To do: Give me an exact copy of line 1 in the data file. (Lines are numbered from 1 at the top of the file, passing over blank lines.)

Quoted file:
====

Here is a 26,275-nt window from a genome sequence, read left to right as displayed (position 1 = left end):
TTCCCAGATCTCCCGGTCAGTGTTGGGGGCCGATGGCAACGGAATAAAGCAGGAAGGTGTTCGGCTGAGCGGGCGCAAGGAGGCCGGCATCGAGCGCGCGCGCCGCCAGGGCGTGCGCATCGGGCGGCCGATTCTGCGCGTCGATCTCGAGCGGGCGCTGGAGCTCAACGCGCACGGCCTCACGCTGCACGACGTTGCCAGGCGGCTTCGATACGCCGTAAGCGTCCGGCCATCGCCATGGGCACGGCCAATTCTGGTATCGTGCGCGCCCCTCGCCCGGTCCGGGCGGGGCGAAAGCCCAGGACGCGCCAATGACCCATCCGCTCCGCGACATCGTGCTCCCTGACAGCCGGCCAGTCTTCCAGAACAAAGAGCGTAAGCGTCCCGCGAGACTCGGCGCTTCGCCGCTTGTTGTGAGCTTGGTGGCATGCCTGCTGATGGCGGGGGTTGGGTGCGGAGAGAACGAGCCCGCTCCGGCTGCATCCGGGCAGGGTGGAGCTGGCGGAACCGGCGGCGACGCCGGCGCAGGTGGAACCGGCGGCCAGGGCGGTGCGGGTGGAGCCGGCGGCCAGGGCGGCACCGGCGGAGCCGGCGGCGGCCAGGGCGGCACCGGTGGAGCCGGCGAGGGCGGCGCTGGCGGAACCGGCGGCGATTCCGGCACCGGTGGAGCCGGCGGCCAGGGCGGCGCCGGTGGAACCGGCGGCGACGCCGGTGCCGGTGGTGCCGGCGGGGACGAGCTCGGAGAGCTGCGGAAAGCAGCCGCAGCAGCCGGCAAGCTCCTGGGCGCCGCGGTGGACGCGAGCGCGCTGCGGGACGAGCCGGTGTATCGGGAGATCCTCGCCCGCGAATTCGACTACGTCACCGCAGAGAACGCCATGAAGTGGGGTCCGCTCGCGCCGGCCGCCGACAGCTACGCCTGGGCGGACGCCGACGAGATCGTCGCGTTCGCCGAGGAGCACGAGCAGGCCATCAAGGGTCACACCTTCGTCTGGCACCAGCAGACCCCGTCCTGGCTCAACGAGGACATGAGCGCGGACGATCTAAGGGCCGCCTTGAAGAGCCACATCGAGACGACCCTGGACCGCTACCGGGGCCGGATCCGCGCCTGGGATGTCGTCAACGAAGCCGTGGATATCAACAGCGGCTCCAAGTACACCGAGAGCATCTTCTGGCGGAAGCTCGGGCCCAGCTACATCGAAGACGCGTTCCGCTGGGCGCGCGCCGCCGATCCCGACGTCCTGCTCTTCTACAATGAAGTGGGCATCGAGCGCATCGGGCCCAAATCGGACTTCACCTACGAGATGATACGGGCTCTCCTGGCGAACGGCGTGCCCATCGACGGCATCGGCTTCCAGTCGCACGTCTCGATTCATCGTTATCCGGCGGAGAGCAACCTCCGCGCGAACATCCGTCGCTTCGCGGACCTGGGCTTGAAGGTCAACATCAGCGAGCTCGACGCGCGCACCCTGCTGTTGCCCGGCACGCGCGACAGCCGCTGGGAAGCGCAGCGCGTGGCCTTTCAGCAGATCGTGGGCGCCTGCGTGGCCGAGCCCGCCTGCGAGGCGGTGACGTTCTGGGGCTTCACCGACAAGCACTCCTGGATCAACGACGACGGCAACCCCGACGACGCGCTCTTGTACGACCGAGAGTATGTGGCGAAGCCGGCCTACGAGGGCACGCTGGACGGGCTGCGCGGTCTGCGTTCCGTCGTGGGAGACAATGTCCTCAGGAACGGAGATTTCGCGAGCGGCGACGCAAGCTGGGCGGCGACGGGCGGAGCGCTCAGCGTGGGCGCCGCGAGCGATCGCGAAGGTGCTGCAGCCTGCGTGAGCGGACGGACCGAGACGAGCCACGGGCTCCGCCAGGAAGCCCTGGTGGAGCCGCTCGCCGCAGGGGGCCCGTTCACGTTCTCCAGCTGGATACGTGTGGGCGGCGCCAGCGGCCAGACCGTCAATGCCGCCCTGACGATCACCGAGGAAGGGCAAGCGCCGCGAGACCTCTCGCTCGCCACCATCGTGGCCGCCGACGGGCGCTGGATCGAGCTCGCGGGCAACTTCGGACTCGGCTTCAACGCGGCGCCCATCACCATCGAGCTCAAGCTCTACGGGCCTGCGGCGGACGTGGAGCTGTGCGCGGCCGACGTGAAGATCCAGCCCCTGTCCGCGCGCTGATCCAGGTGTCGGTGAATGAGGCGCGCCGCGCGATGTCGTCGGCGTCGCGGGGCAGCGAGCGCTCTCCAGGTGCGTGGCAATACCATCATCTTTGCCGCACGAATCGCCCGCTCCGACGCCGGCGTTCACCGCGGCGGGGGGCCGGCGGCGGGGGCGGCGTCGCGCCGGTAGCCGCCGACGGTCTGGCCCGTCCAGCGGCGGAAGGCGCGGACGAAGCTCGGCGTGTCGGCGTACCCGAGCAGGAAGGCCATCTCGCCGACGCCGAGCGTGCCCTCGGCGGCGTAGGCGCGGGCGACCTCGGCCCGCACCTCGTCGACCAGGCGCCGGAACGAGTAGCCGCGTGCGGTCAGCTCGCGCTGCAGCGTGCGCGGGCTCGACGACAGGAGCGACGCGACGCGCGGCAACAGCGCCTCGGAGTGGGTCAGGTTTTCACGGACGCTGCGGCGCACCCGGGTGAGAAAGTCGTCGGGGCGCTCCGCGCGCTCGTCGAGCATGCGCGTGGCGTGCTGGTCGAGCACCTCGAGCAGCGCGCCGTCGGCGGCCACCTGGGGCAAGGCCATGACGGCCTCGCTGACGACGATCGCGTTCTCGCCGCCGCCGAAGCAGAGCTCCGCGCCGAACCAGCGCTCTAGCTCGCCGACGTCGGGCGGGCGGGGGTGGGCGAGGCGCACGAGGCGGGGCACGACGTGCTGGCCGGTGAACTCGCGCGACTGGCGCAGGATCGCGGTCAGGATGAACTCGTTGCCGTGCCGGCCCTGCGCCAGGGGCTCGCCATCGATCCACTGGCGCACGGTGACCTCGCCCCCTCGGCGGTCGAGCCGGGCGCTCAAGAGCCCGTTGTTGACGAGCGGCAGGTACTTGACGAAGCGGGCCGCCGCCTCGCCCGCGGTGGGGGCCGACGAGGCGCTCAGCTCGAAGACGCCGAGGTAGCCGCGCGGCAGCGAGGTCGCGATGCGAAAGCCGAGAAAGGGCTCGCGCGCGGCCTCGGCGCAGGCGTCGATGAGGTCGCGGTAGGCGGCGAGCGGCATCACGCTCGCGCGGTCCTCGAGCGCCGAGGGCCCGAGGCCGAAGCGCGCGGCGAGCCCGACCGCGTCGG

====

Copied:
Here is a 26,275-nt window from a genome sequence, read left to right as displayed (position 1 = left end):